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  A Secret Garden: New Mexico's Valles Caldera
Travels in Geology July 2007 posted July 24, 2007

A Secret Garden: New Mexico’s Valles Caldera
Jenna Beck


Jenna Beck
The Valles Caldera National Preserve in New Mexico is the remnants of a million-year-old eruption. Today, it is open for hiking and geologic, biologic and archaeologic tours.

Spending a day in the quiet expanse of the Valles Caldera National Preserve is worth the effort of booking reservations and getting to this remote location. Hidden beyond Los Alamos in the New Mexico Jemez Mountain Range, the 360-square-kilometer (89,000-acre) preserve is a secret garden enclosed by a geologic wonder, just two and a half hours from the Albuquerque airport. From Albuquerque, the highway winds through pueblos and red rock canyons before it reaches Jemez Springs and the preserve.

The Valles Caldera is one of three active calderas in the United States. It encircles a field of volcanoes whose resurgent domes partition the 22-kilometer-wide caldera into five sections, or valles, which means valleys without trees in Spanish. The largest of these, Valle Grande, is almost 10 kilometers long and six kilometers wide. A magma chamber seethes five kilometers below the idyllic grasslands that shroud the surface of the Valle Grande. The eruptions formed the caldera roughly 1.2 million years ago, when the volcanic field expelled more than 750 cubic kilometers of ash and lava. Ash deposits contributed tuft to the surrounding Jemez Mountains, and the landscape sank back in on itself to form the vast bowl of the Valles Caldera.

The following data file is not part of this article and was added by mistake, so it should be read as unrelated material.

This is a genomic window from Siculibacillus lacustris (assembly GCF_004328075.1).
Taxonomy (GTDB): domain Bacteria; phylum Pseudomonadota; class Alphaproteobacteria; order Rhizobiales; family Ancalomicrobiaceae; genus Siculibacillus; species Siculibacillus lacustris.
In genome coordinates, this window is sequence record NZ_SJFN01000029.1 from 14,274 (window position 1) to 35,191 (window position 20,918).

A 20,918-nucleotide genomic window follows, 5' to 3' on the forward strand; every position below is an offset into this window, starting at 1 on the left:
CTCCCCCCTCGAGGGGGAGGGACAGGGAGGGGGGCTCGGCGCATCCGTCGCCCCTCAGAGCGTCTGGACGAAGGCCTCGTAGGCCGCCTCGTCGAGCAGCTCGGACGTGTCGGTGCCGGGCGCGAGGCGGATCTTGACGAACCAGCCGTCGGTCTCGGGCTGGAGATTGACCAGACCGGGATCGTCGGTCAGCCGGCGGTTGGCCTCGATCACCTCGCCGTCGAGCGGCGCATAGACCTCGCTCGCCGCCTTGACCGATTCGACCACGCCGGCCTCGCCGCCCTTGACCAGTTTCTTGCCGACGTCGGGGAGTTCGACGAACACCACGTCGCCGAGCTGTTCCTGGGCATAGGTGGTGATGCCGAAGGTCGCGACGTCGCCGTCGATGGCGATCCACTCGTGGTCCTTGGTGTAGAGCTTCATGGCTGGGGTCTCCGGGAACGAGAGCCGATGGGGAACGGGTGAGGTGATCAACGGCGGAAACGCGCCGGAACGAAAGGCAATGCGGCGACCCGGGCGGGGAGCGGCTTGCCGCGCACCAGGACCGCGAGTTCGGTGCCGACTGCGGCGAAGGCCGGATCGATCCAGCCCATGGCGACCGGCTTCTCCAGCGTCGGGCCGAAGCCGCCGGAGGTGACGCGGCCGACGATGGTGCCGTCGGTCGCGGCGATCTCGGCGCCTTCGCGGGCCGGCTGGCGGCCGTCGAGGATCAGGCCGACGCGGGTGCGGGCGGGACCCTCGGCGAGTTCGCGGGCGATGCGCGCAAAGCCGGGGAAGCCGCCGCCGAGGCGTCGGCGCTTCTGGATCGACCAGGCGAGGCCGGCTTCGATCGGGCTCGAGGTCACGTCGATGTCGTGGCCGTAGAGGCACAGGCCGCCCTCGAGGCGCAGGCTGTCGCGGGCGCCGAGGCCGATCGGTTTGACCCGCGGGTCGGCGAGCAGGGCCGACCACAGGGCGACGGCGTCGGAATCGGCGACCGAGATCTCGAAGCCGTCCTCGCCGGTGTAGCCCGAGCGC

Jenna Beck
Valles Caldera is one of three active calderas in the United States. The "felsenmeer" pictured above was formed when water froze in the cracks of the volcanic tuft, shattering the rock into chaotic pieces.

Though a million years ago the caldera was a vast moonscape of ash, today the valles are filled with grassy meadows cut by meandering streams, which are home to prairie dogs, fish and roaming herds of elk and cattle. The resurgent domes are forested with conifers and aspen; some of the trees bear initials that sheepherders carved in the 1920s, others the claw marks of black bears.

The abundance of elk, obsidian flakes and wild irises offer proof that the preserve gets little human traffic. Before the federal government acquired the caldera in 2000, it had been in the hands of a ranching family for 140 years. Now that the land is public, the board of trustees that manages the preserve limits the number of visitors in order to protect the integrity of the landscape and “emphasize quality of experience over quantity of experiences,” as written in their management principles.

The vast hollow of the Valle Grande and the exquisitely formed caldera rim can be seen from Highway 4, which passes through Bandelier National Monument on one side of the valle and Jemez Springs on the other. There are a few pullouts for awestruck motorists, complete with signs that explain the geologic history of the stunning landscape. For visitors who don’t have time for a tour, the pullouts do offer great photo opportunities.

Those who wish to see the interior of the Valles Caldera preserve, or to see any of the smaller valles, might want to book a spot on one of the guided excursions, which range from group hikes to geology or archaeology tours to elk hunts or fishing clinics. If you do have the time, the geology tours are frequent and inexpensive, and worth it. The preserve geologist leads walking tours through the caldera at 10 a.m. and noon every Friday, Saturday and Sunday. In an effort to make the caldera more accessible, the preserve does not require reservations for the geology tours — you just show up ahead of time and pay a modest $5 fee.


Jenna Beck
The caldera is its own self-contained watershed, home to springs, streams and mineral bogs (as pictured here).